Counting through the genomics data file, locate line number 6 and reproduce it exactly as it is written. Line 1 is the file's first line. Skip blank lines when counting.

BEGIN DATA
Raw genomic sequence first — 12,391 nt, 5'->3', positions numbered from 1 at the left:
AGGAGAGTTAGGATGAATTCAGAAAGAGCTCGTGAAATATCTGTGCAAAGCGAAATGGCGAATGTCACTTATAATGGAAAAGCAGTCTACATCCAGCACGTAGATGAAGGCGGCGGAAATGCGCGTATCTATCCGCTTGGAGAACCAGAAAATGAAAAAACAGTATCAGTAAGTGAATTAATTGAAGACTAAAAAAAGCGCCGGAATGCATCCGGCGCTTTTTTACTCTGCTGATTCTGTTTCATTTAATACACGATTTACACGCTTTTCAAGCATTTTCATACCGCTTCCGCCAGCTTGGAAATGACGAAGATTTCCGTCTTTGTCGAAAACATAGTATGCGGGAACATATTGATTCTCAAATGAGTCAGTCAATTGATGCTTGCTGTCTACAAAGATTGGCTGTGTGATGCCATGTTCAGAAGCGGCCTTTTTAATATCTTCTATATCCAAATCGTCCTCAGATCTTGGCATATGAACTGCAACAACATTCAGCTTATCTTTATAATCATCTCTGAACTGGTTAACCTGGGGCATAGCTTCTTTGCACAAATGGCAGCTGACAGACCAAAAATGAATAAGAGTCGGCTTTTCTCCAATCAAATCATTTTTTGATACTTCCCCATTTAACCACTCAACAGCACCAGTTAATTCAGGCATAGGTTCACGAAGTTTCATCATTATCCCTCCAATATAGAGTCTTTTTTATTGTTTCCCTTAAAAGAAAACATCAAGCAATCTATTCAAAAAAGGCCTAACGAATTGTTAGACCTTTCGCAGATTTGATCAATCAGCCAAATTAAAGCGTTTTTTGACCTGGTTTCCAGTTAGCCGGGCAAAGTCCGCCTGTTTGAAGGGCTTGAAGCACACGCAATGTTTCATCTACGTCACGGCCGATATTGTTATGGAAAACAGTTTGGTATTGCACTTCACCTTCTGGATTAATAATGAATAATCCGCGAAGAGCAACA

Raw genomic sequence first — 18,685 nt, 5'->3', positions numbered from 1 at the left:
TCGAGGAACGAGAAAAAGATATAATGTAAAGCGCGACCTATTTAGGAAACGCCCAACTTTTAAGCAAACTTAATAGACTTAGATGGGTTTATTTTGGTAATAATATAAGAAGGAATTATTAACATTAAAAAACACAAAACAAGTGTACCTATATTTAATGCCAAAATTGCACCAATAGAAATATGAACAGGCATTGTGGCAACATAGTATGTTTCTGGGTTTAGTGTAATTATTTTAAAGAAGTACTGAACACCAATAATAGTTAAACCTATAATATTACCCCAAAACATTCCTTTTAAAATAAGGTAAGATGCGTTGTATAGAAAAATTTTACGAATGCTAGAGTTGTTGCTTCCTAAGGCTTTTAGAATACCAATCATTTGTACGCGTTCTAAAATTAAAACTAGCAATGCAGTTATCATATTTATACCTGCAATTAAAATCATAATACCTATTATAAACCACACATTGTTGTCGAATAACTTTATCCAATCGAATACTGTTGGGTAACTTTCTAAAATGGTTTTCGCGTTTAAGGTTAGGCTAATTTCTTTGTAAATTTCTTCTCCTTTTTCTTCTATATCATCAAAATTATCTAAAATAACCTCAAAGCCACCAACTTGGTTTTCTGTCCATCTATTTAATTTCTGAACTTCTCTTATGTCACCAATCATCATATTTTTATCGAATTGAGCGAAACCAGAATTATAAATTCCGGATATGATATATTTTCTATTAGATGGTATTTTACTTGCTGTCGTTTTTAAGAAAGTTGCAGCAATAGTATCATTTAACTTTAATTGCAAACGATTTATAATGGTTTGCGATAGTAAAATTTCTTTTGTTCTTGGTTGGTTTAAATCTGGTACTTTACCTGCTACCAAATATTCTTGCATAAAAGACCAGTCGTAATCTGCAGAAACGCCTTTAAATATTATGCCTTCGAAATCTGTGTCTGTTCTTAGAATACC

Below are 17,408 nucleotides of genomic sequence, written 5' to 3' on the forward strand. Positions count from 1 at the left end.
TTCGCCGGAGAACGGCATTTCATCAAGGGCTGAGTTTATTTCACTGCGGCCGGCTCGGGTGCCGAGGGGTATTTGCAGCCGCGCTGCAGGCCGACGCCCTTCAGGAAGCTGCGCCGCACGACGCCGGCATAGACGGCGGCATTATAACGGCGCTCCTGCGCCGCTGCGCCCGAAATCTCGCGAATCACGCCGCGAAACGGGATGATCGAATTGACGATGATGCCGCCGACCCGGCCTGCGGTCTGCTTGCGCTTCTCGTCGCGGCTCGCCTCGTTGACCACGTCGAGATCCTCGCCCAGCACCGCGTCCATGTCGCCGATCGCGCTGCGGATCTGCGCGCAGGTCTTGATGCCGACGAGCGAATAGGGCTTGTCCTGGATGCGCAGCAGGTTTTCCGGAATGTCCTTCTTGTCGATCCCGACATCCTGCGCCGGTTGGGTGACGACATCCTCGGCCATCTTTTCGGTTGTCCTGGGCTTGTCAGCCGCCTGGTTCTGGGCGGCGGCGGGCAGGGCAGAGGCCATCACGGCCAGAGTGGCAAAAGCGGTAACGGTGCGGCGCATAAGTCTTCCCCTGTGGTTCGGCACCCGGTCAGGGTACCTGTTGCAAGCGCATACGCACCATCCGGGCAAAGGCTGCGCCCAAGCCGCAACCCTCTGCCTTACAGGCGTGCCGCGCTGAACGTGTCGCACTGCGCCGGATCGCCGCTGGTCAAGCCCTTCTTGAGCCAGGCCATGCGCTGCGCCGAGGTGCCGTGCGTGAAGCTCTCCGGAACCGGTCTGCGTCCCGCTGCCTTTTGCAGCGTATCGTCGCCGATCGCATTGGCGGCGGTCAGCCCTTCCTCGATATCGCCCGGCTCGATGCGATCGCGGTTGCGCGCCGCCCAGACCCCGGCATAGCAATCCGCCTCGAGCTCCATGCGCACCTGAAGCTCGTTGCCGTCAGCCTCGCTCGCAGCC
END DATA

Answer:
TTCGCCGGAGAACGGCATTTCATCAAGGGCTGAGTTTATTTCACTGCGGCCGGCTCGGGTGCCGAGGGGTATTTGCAGCCGCGCTGCAGGCCGACGCCCTTCAGGAAGCTGCGCCGCACGACGCCGGCATAGACGGCGGCATTATAACGGCGCTCCTGCGCCGCTGCGCCCGAAATCTCGCGAATCACGCCGCGAAACGGGATGATCGAATTGACGATGATGCCGCCGACCCGGCCTGCGGTCTGCTTGCGCTTCTCGTCGCGGCTCGCCTCGTTGACCACGTCGAGATCCTCGCCCAGCACCGCGTCCATGTCGCCGATCGCGCTGCGGATCTGCGCGCAGGTCTTGATGCCGACGAGCGAATAGGGCTTGTCCTGGATGCGCAGCAGGTTTTCCGGAATGTCCTTCTTGTCGATCCCGACATCCTGCGCCGGTTGGGTGACGACATCCTCGGCCATCTTTTCGGTTGTCCTGGGCTTGTCAGCCGCCTGGTTCTGGGCGGCGGCGGGCAGGGCAGAGGCCATCACGGCCAGAGTGGCAAAAGCGGTAACGGTGCGGCGCATAAGTCTTCCCCTGTGGTTCGGCACCCGGTCAGGGTACCTGTTGCAAGCGCATACGCACCATCCGGGCAAAGGCTGCGCCCAAGCCGCAACCCTCTGCCTTACAGGCGTGCCGCGCTGAACGTGTCGCACTGCGCCGGATCGCCGCTGGTCAAGCCCTTCTTGAGCCAGGCCATGCGCTGCGCCGAGGTGCCGTGCGTGAAGCTCTCCGGAACCGGTCTGCGTCCCGCTGCCTTTTGCAGCGTATCGTCGCCGATCGCATTGGCGGCGGTCAGCCCTTCCTCGATATCGCCCGGCTCGATGCGATCGCGGTTGCGCGCCGCCCAGACCCCGGCATAGCAATCCGCCTCGAGCTCCATGCGCACCTGAAGCTCGTTGCCGTCAGCCTCGCTCGCAGCC